Retail HR Circle: How will technology disrupt the retail workforce?
Last week I had the pleasure of talking to the HR Retail Circle, and I began by telling them about my retired neighbour Jones, who recently announced that he’s looking into a new career as a Doddle Neighbour. He expects to cover his entire weekly beer and darts expenses by running parcels across our estate!
Jones’ heart-warming entrepreneurial story also personifies the technology revolution which has transformed the retail industry over the last two decades. This revolution is not purely an ecommerce story either – augmented reality fitting rooms, personalised in-store marketing and click and collect are all rapidly becoming part of the everyday physical shopping experience too.
E-commerce and digital innovation have caused headcounts to shrink in some areas of retail, but despite this the sector is still one of the UK’s largest employers, with a workforce of around three million. The reality is that, even with an increasing number of self-service points and automation in stores, vast numbers of people will still be required to advise customers on their purchases.
With such an enormous labour force, it is perhaps surprising that virtually all of the benefits of new technology have so far been focused on the customer and have mostly bypassed frontline staff. Much progress has been made in the fields of browser-based HR systems, in-store tablets and turbo-charged intranets, but by and large the staffroom noticeboard remains the most effective means of reaching the troops.
It’s actually not fair to tease retailers for persisting with legacy technologies (or none at all). With tens of thousands of staff, it was simply not economic to licence traditional enterprise IT products for every individual within the business. However, the arrival of cheaper cloud-based solutions has opened up the market and changed the competitive landscape – large retailers will no longer be able out-invest their smaller rivals in this area as they have previously.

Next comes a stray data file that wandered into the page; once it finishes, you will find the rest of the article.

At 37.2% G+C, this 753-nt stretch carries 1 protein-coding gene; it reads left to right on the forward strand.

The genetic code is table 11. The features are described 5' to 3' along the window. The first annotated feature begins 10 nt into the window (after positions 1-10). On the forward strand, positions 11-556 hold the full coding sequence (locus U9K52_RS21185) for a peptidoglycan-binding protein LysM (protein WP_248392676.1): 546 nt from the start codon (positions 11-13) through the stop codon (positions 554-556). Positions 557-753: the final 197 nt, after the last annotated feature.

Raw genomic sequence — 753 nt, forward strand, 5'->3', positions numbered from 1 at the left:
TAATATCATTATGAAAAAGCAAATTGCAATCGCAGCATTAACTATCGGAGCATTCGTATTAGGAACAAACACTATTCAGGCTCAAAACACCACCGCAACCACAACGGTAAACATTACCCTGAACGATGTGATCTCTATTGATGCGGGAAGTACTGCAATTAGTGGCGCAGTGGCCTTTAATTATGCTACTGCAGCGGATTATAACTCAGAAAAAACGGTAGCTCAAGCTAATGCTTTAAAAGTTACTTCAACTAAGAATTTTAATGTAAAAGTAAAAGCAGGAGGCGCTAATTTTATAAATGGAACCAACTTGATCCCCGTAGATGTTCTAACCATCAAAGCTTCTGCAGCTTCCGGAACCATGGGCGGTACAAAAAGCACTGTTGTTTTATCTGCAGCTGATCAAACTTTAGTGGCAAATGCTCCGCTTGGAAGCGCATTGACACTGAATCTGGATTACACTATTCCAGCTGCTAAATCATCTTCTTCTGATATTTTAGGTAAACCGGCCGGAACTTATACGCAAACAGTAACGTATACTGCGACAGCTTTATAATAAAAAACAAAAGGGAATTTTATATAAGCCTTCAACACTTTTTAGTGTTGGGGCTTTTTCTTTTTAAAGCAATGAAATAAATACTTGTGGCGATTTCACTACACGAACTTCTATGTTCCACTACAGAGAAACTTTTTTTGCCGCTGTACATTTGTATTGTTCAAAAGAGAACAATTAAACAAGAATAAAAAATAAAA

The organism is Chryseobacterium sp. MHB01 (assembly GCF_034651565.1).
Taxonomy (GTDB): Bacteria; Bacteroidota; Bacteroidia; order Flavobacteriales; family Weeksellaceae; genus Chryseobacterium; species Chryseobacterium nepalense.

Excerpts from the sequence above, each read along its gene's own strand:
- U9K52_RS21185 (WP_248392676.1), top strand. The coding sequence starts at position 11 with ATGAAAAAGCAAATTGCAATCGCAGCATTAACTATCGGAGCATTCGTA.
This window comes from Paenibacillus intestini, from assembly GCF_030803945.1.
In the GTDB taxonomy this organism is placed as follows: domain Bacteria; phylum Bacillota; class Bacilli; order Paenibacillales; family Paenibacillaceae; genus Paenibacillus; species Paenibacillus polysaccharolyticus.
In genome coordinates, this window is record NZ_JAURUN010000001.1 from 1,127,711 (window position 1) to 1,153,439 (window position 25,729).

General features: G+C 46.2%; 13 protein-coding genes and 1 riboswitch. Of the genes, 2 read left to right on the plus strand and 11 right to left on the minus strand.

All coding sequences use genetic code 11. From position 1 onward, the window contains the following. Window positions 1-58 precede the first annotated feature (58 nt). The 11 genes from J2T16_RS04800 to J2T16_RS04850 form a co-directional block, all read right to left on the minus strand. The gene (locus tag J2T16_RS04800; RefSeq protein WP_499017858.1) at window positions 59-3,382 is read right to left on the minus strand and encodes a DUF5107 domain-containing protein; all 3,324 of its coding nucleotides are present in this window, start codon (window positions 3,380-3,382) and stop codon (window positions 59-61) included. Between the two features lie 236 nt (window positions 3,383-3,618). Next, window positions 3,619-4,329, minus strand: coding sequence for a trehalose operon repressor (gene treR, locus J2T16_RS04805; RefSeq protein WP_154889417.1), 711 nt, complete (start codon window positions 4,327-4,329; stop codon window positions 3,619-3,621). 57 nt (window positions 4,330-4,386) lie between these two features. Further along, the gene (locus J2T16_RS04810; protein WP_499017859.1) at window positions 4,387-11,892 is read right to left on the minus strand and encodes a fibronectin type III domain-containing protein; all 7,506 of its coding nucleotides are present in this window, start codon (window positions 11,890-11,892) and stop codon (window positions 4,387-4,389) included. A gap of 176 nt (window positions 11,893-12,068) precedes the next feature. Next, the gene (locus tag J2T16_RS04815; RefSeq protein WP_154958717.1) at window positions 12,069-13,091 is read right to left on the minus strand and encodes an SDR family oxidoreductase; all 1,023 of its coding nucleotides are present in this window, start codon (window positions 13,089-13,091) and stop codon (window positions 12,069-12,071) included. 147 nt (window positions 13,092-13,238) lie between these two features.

I believe future progress relies on delivering ‘marginal gains’, the concept popularised by British Olympic cycling coach Sir Dave Brailsford. Brailsford is credited with turning the team’s fortunes around, not by introducing big, bold initiatives but rather by making lots of seemingly insignificant improvements such as shaving a few grams off the weight of a bike.
Applied to retail, forward-thinking companies are waking up to the fact that globalisation is no longer reliably delivering ever-lower product costs and back office outsourcing opportunities to maintain company profitability. In the absence of inflation, sales growth has to be earned the old fashioned way – and that’s against a backdrop of falling footfall across many UK high streets. It’s all about squeezing marginal gains from every part of the organisation and, due to historic under-investment in employee engagement, that’s where the greatest opportunities exist.
Some retailers are now exploring how new ways of working can deliver both better sales and job satisfaction on the front line. This means instant, mobile, information flow to create more open cultures and more efficient sharing of information, the ‘gamification’ of sales targets and promotions, and in-store fulfilment technology that allows them to use ‘dead’ time to support web orders.
For example, one of our customers has made its sales promotions more engaging by running friendly competitions between its stores. The aim is to encourage staff to sell more special offer items, with daily results pushed direct to their mobiles in real time and individual and team winners celebrated more widely within the company. This ‘gamification’ of the sales process has already produced some encouraging results, and anecdotal evidence suggests that shaking things up in this way also created a ‘halo effect’ that brought additional benefits to the business.
Beyond achieving this halo effect, I personally believe in productivity enhancing tools for frontline employees for three big reasons. Firstly, the best brands are constantly innovating in terms of bringing new products to market and it’s very hard for the average consumer to keep track of what’s hot and what’s not. Knowledgeable, passionate customer services assistants can add enormous value to the experience of customers who don’t have the time or interest to curate the perfect basket of products entirely on their own.
Secondly, even customers who don’t need help do expect a minimum standard of service in stores – that means properly stocked, cleaned and organised shop floors. It will be a long time until these tasks are automated or eliminated, so we will continue to rely on conscientious staff to take responsibility for these for some time to come (and by reliably, I mean consistently and not just when the regional manager has an inspection booked).
Finally, investing in state of the art tools for workplace improvement is the right thing to do for all of a company’s stakeholders. Higher productivity means higher returns for shareholders and a higher potential distribution of value to labour. And, as we’ve discovered, helping employees to be more productive might just make them happier too.